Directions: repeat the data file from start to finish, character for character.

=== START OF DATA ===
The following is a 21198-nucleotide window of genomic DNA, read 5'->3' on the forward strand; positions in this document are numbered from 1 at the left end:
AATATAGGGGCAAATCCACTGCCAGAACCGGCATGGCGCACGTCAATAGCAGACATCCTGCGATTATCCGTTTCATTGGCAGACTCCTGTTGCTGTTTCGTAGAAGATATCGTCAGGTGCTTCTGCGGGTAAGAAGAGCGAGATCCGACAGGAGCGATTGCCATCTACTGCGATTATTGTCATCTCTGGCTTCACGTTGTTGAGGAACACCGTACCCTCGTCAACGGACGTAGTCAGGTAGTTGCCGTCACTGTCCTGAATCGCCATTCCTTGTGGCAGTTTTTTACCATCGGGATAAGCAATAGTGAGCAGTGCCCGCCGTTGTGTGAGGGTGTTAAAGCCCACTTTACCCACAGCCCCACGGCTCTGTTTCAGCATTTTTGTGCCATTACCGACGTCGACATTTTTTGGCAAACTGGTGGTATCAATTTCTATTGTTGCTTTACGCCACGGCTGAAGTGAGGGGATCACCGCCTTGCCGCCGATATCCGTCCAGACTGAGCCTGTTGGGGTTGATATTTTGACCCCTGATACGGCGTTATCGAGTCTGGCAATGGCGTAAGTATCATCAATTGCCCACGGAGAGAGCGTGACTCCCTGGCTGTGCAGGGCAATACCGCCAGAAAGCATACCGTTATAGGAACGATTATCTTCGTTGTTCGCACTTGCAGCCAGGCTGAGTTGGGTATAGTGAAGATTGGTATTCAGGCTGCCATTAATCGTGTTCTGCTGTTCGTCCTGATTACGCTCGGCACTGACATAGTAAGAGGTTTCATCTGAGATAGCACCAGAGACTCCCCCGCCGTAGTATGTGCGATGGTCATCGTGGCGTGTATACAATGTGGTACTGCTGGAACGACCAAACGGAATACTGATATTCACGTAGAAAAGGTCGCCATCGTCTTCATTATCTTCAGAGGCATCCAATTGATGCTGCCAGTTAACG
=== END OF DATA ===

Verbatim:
The following is a 21198-nucleotide window of genomic DNA, read 5'->3' on the forward strand; positions in this document are numbered from 1 at the left end:
AATATAGGGGCAAATCCACTGCCAGAACCGGCATGGCGCACGTCAATAGCAGACATCCTGCGATTATCCGTTTCATTGGCAGACTCCTGTTGCTGTTTCGTAGAAGATATCGTCAGGTGCTTCTGCGGGTAAGAAGAGCGAGATCCGACAGGAGCGATTGCCATCTACTGCGATTATTGTCATCTCTGGCTTCACGTTGTTGAGGAACACCGTACCCTCGTCAACGGACGTAGTCAGGTAGTTGCCGTCACTGTCCTGAATCGCCATTCCTTGTGGCAGTTTTTTACCATCGGGATAAGCAATAGTGAGCAGTGCCCGCCGTTGTGTGAGGGTGTTAAAGCCCACTTTACCCACAGCCCCACGGCTCTGTTTCAGCATTTTTGTGCCATTACCGACGTCGACATTTTTTGGCAAACTGGTGGTATCAATTTCTATTGTTGCTTTACGCCACGGCTGAAGTGAGGGGATCACCGCCTTGCCGCCGATATCCGTCCAGACTGAGCCTGTTGGGGTTGATATTTTGACCCCTGATACGGCGTTATCGAGTCTGGCAATGGCGTAAGTATCATCAATTGCCCACGGAGAGAGCGTGACTCCCTGGCTGTGCAGGGCAATACCGCCAGAAAGCATACCGTTATAGGAACGATTATCTTCGTTGTTCGCACTTGCAGCCAGGCTGAGTTGGGTATAGTGAAGATTGGTATTCAGGCTGCCATTAATCGTGTTCTGCTGTTCGTCCTGATTACGCTCGGCACTGACATAGTAAGAGGTTTCATCTGAGATAGCACCAGAGACTCCCCCGCCGTAGTATGTGCGATGGTCATCGTGGCGTGTATACAATGTGGTACTGCTGGAACGACCAAACGGAATACTGATATTCACGTAGAAAAGGTCGCCATCGTCTTCATTATCTTCAGAGGCATCCAATTGATGCTGCCAGTTAACG